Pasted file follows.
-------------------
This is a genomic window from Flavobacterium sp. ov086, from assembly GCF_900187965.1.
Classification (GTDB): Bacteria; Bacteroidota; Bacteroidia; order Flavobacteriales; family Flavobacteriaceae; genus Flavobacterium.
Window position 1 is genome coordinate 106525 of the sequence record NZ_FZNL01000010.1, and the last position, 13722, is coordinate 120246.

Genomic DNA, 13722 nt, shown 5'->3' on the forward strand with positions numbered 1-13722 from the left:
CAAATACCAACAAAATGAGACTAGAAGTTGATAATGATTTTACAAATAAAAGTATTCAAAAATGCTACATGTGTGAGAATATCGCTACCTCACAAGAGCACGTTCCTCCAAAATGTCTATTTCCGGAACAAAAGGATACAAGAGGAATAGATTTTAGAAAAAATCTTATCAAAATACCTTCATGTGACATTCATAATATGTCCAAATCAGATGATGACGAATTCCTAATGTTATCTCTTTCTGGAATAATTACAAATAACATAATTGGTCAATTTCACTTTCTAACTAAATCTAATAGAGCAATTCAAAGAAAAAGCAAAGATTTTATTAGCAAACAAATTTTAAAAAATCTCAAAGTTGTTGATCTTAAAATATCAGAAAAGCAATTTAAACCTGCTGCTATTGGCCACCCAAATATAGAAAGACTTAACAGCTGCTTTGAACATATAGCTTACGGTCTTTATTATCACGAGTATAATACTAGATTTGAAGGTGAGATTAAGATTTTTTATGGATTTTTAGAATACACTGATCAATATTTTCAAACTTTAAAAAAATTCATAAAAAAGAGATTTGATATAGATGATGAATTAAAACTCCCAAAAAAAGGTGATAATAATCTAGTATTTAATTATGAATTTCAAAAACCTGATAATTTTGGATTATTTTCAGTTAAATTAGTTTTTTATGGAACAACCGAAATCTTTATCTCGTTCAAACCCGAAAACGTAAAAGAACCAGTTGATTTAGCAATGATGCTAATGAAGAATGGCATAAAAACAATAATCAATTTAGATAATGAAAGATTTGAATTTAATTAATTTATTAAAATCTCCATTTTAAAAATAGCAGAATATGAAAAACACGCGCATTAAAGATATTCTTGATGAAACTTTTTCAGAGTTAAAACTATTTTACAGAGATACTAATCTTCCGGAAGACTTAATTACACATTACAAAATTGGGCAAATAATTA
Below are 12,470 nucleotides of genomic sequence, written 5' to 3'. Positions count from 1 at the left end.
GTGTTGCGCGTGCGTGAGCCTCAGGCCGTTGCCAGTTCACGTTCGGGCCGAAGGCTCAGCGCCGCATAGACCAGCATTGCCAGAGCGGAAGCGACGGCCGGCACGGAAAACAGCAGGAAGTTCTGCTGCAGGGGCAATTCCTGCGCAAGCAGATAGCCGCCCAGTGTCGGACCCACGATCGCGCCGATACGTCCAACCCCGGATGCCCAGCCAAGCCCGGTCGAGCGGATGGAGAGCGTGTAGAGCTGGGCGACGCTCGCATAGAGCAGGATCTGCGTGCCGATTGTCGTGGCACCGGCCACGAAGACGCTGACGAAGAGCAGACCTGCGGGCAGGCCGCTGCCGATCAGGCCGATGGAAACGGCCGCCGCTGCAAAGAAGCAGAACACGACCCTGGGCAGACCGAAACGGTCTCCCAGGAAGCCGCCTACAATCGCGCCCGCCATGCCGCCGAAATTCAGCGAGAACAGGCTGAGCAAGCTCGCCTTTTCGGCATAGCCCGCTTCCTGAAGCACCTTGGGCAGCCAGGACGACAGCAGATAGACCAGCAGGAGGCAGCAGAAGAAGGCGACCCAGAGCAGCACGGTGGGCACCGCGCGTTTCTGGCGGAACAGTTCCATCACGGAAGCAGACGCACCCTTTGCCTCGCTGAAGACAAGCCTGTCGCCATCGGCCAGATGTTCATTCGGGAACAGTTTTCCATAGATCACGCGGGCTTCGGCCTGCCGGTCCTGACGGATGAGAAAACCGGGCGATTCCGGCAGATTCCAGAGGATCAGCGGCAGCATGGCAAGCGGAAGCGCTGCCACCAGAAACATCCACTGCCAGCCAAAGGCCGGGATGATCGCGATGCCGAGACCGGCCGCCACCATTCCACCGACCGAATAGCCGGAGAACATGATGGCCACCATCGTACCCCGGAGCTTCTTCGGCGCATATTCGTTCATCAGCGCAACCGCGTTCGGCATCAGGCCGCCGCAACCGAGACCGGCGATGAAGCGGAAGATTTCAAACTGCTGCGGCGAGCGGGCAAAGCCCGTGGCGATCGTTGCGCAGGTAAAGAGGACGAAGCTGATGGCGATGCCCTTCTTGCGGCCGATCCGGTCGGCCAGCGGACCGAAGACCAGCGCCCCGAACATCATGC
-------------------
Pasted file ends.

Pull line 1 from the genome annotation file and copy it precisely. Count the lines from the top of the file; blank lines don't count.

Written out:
This is a genomic window from Flavobacterium sp. ov086, from assembly GCF_900187965.1.